However, there are questions about whether madrasas will ever be willing to teach secular scientific methodology, embrace an egalitarian role for women in society and allow students to challenge traditional teachings – even those that are part of religious scripture. These questions, however, shouldn’t obscure Noorani’s point that it is wrong to stigmatise madrasas as hotbeds of religious extremism when there are teachers who are working hard to reform the system from within.

Another barrier to social and political equity the book tackles is the role of language in education. Although Urdu is the mother tongue of the nation, affluent schools teach their pupils English.

Meanwhile, the schools where 80 per cent of children receive their schooling is taught in Urdu. The English schools not only offer a superior education compared to the Urdu schools because of the dysfunctional nature of Pakistan’s public school system, but they also graduate students who are prepared for higher education because the colleges in the country are taught in English. For millions of students who are taught in Urdu in secondary schools the switch to English for college amounts to the imposition of a language apartheid.

“We prepare the majority of our secondary school students in the Urdu and then break their spirit and confidence by expecting them to abruptly switch to English for college,” Noorani said. “We have been ‘teaching’ in the wrong language, English – instead of the beautiful and local languages of our environment.”

He proposes short- and long-term solutions to the country’s class-based, opportunity-killing language gap. In the short-term he supports increasing the intensity of English language being taught in the Urdu medium school systems in grades 6-10. He concedes this will be difficult because the schools will have to find teachers who are competent in English. Meanwhile, he advocates English-medium schools introduce requirements for higher skills in Urdu to decrease the language gap between students from the public and private schools. He identifies colleges and universities making the transition from English to Urdu as the long-term solution to ending the country’s class-based, two-tier education system.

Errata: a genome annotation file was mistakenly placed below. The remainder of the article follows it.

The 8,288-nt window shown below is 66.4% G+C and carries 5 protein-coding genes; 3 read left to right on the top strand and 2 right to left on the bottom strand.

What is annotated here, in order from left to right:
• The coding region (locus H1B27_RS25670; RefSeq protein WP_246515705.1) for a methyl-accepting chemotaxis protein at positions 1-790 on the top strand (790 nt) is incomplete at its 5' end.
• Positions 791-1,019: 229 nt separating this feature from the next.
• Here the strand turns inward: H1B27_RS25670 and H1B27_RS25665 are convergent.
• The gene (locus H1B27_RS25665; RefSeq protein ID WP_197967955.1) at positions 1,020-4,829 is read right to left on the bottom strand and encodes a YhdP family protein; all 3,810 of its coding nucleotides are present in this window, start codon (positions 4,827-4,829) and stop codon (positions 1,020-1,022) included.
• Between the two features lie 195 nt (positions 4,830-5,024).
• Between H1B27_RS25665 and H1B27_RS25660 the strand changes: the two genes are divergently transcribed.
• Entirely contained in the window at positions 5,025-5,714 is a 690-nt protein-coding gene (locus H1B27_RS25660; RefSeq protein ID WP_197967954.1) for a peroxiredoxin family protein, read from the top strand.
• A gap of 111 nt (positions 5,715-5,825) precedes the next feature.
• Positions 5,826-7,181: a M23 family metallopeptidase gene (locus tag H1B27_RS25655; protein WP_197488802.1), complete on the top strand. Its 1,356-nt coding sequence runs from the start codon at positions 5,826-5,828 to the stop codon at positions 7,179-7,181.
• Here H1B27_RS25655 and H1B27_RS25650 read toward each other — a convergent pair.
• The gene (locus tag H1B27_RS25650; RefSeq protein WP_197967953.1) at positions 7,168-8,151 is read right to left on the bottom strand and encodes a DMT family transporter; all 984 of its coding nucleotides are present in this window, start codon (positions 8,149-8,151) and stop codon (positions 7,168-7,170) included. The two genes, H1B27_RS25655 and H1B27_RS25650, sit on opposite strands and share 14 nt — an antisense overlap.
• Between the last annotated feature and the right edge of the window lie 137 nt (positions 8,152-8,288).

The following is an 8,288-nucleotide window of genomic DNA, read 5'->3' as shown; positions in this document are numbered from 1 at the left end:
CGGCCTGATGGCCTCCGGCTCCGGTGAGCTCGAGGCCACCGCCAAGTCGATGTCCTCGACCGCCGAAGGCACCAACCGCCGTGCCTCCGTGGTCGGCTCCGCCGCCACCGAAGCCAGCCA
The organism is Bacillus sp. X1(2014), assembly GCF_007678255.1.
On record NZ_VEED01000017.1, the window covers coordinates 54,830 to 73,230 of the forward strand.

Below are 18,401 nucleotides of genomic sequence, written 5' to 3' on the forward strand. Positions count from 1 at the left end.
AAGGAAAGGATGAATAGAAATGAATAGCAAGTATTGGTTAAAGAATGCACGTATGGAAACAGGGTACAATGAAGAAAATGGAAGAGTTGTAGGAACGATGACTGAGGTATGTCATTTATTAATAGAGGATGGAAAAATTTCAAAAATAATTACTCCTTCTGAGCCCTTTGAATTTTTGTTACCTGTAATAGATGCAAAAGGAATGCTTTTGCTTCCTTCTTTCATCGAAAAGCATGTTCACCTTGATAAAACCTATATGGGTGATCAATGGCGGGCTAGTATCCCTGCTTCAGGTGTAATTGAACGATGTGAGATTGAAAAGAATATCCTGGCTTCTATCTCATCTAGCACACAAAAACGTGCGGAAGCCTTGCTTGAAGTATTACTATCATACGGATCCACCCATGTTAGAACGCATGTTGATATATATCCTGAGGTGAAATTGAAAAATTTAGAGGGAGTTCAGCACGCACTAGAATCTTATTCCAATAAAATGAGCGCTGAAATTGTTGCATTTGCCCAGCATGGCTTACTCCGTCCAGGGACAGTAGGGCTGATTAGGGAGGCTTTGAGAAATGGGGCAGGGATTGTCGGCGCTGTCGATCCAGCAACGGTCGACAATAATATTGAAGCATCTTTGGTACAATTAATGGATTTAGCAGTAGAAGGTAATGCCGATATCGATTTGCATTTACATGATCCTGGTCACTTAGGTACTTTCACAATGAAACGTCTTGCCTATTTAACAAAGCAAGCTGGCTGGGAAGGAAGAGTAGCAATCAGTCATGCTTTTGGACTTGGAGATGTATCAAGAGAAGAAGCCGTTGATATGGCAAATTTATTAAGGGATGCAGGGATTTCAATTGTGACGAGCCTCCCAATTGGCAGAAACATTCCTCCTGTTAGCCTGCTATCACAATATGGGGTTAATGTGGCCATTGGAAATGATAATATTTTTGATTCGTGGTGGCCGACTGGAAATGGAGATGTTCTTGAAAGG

Noorani, however, does support the continued use of English in higher education as a supplemental language for technology, terminology, research and learning global information. He points out countries such as China, Japan, South Korea and Germany all use this approach.

Anjum Altaf, an economist, activist and development specialist who previously served on the World Bank, didn’t mince words about the reasons for the state of things in Pakistan.

“Ruling elites tolerate only as much mass education is necessary because it is subversive of the status quo especially in societies based on oppression,” he said.

Altaf, however, warns against education reform that ignores the humanities and focuses solely on skills acquisition. In addition, he condemns the bigotry and intolerance that is featured in some elite schools. “A literate individual taught to accept falsehoods and prejudice unquestioningly would be more dangerous than an illiterate person,” he writes. “There is a difference between education and indoctrination.” He adds “[E]ducation is not pouring propaganda into empty minds but enabling those minds to think for themselves.”

The writer is the author of ‘Dissidents of the International Left’